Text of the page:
Class warfare starts in the womb and newly dreamt-up admissions tariffs are a blunt instrument with which to fight it
Funny things, numbers. There we are with the Department for Education and Skills insisting on A-level students getting their key numeracy skills and nobody in the DFES or the Higher Education Funding Council for England spotted what had happened to the benchmarks with which Sir Martin Harris was going to have to work. (By the way, does anyone besides me think that it's a bit of a joke to have a knight of the realm in command of OffToff?) Some years ago, the late Tony Higgins, as chief executive of the then Universities Central Council for Admissions, dreamt up the "tariff" as one of a number of bright wheezes to make Ucca into something more than a postal service passing applications for university places from applicants to universities. This was supposed to assist universities that filled a lot of their places at clearing by giving them a sort of ready-reckoner by which they could compute the readiness for higher education of students who had qualifications other than A levels.
How useful it has been isn't clear. For almost any course, what a student has done in particular areas is more important than whether they have 120 or 140 points. A student with 240 points - achieved with two As in A2 maths and further maths - would be a better bet for an economics degree than one with 380 points obtained with 4 Cs at A2 in, let us say, theatre studies, French, philosophy and art, allied to some level 3 key skills. When asked about all this, Higgins insisted that the tariff was for recruiting universities and that the selecting universities would be unaffected.
So, Tony's Tariff came in alongside the traditional A-level points scores.
Then Hefce produced benchmarks for the proportion of state-school entrants to different universities and others for entrants ranked by social class.
Although they were compiled by Bahram Bekhradnia, who is both a statistical genius and utterly dispassionate, the state-school benchmarks never carried complete conviction. They appear to overestimate state-school performance in what are, no doubt insultingly, known as "hard" A levels. But they were at any rate based on A levels.
Bekhradnia retired; the Universities and Colleges Admissions Service ceased to publish data by A-level scores and published it only by tariff points; and someone in Hefce appears to have concluded that since three As at A2 got you 360 points, the old benchmarks based on 3As could be translated into tariff-ese. At which point, all hell broke loose. Michael Beloff, president of Trinity College, Oxford, gave a masterly imitation of Harold Wilson telling trade unionist Hughie Scanlon to get his tanks off the Downing Street lawn. Hefce issued a press release pointing out that it had no intention of cutting anyone's budget because they didn't meet the benchmarks - which had no effect whatever on the press - and it took everyone other than the Cambridge University admissions office an astonishingly long time to work out what had happened.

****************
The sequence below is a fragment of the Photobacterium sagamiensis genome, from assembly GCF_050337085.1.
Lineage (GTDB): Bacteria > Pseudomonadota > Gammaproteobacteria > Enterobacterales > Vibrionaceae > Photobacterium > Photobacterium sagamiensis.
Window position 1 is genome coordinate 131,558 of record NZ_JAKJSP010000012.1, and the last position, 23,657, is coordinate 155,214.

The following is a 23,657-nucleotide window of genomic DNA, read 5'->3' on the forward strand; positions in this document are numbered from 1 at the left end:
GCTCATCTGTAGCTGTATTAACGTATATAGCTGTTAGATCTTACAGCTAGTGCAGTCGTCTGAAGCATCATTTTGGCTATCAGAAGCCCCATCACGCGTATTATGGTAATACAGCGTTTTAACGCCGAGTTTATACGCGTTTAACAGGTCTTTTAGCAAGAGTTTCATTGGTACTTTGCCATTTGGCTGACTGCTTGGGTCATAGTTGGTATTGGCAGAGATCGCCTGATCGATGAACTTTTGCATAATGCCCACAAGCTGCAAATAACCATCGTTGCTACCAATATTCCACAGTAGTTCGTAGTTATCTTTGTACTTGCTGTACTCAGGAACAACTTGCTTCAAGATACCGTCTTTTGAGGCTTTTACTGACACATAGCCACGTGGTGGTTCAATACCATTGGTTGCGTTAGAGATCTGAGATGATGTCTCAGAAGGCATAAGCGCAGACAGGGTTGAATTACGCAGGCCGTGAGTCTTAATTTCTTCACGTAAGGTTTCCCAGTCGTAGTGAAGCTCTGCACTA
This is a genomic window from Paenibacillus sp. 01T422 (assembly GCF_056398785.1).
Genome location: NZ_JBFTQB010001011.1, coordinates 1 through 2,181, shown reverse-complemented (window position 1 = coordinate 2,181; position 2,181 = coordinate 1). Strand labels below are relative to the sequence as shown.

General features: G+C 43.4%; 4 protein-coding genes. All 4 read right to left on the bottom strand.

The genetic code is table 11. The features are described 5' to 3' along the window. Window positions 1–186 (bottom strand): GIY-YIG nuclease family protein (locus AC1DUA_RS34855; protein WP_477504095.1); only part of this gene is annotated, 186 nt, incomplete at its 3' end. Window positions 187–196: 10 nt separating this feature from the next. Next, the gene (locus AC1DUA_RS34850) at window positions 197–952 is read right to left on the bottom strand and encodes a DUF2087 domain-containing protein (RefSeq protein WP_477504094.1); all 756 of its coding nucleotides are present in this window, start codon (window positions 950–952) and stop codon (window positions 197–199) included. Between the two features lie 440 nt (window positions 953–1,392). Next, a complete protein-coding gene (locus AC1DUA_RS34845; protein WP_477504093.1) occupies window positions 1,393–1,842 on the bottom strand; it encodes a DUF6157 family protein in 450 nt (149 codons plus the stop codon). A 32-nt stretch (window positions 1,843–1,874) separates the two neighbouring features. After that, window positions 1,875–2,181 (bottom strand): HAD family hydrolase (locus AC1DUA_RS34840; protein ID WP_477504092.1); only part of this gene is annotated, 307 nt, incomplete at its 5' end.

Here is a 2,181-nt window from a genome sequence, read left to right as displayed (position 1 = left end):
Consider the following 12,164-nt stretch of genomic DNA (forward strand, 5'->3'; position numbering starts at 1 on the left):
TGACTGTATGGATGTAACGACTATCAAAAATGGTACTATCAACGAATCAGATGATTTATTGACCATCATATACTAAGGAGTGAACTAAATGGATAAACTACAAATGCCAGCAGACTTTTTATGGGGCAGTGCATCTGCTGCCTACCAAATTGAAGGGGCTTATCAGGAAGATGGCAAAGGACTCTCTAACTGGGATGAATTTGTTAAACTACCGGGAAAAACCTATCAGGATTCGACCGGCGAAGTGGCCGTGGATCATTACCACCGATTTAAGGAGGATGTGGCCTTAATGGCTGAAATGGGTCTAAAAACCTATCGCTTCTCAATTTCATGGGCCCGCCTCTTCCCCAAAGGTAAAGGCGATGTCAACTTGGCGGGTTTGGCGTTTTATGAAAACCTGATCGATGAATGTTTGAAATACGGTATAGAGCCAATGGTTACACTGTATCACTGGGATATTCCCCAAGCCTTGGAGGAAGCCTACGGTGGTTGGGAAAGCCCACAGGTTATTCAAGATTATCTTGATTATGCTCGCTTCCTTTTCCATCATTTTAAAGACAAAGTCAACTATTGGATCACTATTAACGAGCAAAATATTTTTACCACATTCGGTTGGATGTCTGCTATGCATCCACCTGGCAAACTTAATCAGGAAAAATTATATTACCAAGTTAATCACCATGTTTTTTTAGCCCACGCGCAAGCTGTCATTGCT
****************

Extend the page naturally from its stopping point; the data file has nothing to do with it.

If you want to know what sort of points score a Cambridge candidate probably would have, it's easy to use the calculator on the Ucas website.
With As in four A2 exams, and three top scores in your key skills, you'd have 570 tariff points - and a one in four chance of admission. So much for benchmarks. But those of us who believe in old-fashioned class warfare are not amused.
The recent furore obscures the familiar truth that the deep divide is not between state and private schools, but between the children of the better-off and the children of the worse-off. Eighty per cent of social class I goes into higher education, and 15 per cent of social class V; that 15 per cent goes disproportionately to the sort of "recruiting" university that cannot ask for much in the way of qualifications. The better-off send their children to private schools or good state schools; the worse-off take what they are given, bar the few who have the good luck to catch the eye of someone who can help them up the ladder. In all of this, Britain isn't worse than most comparable countries; but it isn't better, either.
Clause 4 of the old Labour Party constitution lumped the population together as "workers by hand and brain", but more than 50 per cent of the children of the workers by brain (class I to IIIn) go into higher education compared with a bare 20 per cent of the children of the workers by hand (class IIIm-V). I'm all in favour of Sir Martin's wish to eliminate class prejudice wherever he finds it; but getting another 50 properly qualified students from social class V into Oxford will not do much to remedy the unfairnesses that start in the womb. Putting OffToff's budget into SureStart would do more for social justice than any number of access agreements - and everyone knows it.
Alan Ryan is warden of New College, Oxford.